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On-line version ISSN 1414-431X
Braz J Med Biol Res vol.39 no.7 Ribeirão Preto July 2006
Assessment of the progressive nature of cell damage in the pilocarpine model of epilepsy
Departamento de Fisiologia, Universidade Federal de São Paulo, São Paulo, SP, Brasil
Pilocarpine-induced (320 mg/kg, ip) status epilepticus (SE) in adult (2-3 months) male Wistar rats results in extensive neuronal damage in limbic structures. Here we investigated whether the induction of a second SE (N = 6) would generate damage and cell loss similar to that seen after a first SE (N = 9). Counts of silver-stained (indicative of cell damage) cells, using the Gallyas argyrophil III method, revealed a markedly lower neuronal injury in animals submitted to re-induction of SE compared to rats exposed to a single episode of pilocarpine-induced SE. This effect could be explained as follows: 1) the first SE removes the vulnerable cells, leaving behind resistant cells that are not affected by the second SE; 2) the first SE confers increased resistance to the remaining cells, analogous to the process of ischemic tolerance. Counting of Nissl-stained cells was performed to differentiate between these alternative mechanisms. Our data indicate that different neuronal populations react differently to SE induction. For some brain areas most, if not all, of the vulnerable cells are lost after an initial insult leaving only relatively resistant cells and little space for further damage or cell loss. For some other brain areas, in contrast, our data support the hypothesis that surviving cells might be modified by the initial insult which would confer a sort of excitotoxic tolerance. As a consequence of both mechanisms, subsequent insults after an initial insult result in very little damage regardless of their intensity.
Key words: Cell injury, Status epilepticus, Epilepsy, Pilocarpine, Spontaneous seizures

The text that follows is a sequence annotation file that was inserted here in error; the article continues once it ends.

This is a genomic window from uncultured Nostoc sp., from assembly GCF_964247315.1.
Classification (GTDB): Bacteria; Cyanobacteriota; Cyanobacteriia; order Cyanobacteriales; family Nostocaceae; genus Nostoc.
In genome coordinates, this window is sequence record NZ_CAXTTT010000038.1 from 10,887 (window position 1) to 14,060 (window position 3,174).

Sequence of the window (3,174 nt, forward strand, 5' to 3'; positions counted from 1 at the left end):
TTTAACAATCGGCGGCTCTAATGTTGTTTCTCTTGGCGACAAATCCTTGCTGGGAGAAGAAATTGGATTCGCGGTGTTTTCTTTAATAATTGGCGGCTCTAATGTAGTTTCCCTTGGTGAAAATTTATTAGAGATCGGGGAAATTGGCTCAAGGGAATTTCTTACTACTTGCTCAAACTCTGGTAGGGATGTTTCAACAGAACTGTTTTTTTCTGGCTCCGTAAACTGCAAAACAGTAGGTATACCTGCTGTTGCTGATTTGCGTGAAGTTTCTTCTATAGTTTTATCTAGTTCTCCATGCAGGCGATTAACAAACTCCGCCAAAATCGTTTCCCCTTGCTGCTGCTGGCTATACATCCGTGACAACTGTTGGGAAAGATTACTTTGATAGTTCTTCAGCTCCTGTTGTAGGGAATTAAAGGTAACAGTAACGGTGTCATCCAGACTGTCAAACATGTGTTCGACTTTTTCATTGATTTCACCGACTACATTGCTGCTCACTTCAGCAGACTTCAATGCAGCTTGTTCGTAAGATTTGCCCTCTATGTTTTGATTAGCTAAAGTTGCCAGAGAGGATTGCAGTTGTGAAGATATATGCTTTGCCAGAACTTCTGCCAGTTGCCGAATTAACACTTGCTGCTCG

Limbic seizures induced by systemic injections of pilocarpine provide a valuable animal model of temporal lobe epilepsy (TLE). Following the acute period of severe continuous epileptic activity (status epilepticus, SE), animals enter a latent period lasting a few weeks, during which no overt seizures are observed. This period is followed by a permanent chronic period in which behavioral spontaneous recurrent seizures (SRS) take place (1-3). It has been demonstrated that SE itself is critical for epileptogenesis in this model of TLE (4). However, the potential contribution of cell damage - and not only cell loss - to the epileptogenic process in experimental models and in human epilepsy is not yet clear. The debate about whether neuronal injury or even neuronal loss in TLE is the cause or consequence of seizures has been the subject of a number of studies in both human patients and animal models (5-7). All of the above studies support
the view that SRS tends to produce only minor damage and it has been suggested that a history of previous seizure might confer resistance to further damage caused by subsequent seizures (8-11). This phenomenon has been proposed as an `experience-induced' alteration in the mechanisms leading to cell death. Alternatively, it could be hypothesized that the initial insult results in the loss of most vulnerable cells, thus leaving relatively fewer cells to be damaged by subsequent lesional events.